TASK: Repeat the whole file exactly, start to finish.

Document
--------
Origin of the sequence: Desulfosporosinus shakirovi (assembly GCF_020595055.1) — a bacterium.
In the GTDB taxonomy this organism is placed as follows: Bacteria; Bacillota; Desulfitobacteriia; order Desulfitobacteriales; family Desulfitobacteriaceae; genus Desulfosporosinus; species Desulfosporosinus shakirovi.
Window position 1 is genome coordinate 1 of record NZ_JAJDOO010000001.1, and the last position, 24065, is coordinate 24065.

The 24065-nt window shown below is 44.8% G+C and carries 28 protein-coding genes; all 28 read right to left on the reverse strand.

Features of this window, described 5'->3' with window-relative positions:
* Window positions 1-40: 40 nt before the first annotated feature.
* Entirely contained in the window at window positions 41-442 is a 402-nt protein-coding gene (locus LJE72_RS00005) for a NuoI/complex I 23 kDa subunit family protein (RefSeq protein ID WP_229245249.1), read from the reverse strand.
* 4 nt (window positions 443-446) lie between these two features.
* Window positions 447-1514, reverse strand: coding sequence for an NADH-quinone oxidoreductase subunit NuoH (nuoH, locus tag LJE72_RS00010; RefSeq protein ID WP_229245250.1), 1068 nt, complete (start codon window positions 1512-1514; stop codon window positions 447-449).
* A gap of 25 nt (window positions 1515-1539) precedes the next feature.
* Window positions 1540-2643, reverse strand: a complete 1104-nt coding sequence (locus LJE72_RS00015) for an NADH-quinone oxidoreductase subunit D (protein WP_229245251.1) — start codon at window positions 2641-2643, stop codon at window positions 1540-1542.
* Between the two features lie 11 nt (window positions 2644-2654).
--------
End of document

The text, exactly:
Origin of the sequence: Desulfosporosinus shakirovi (assembly GCF_020595055.1) — a bacterium.
In the GTDB taxonomy this organism is placed as follows: Bacteria; Bacillota; Desulfitobacteriia; order Desulfitobacteriales; family Desulfitobacteriaceae; genus Desulfosporosinus; species Desulfosporosinus shakirovi.
Window position 1 is genome coordinate 1 of record NZ_JAJDOO010000001.1, and the last position, 24065, is coordinate 24065.

The 24065-nt window shown below is 44.8% G+C and carries 28 protein-coding genes; all 28 read right to left on the reverse strand.

Features of this window, described 5'->3' with window-relative positions:
* Window positions 1-40: 40 nt before the first annotated feature.
* Entirely contained in the window at window positions 41-442 is a 402-nt protein-coding gene (locus LJE72_RS00005) for a NuoI/complex I 23 kDa subunit family protein (RefSeq protein ID WP_229245249.1), read from the reverse strand.
* 4 nt (window positions 443-446) lie between these two features.
* Window positions 447-1514, reverse strand: coding sequence for an NADH-quinone oxidoreductase subunit NuoH (nuoH, locus tag LJE72_RS00010; RefSeq protein ID WP_229245250.1), 1068 nt, complete (start codon window positions 1512-1514; stop codon window positions 447-449).
* A gap of 25 nt (window positions 1515-1539) precedes the next feature.
* Window positions 1540-2643, reverse strand: a complete 1104-nt coding sequence (locus LJE72_RS00015) for an NADH-quinone oxidoreductase subunit D (protein WP_229245251.1) — start codon at window positions 2641-2643, stop codon at window positions 1540-1542.
* Between the two features lie 11 nt (window positions 2644-2654).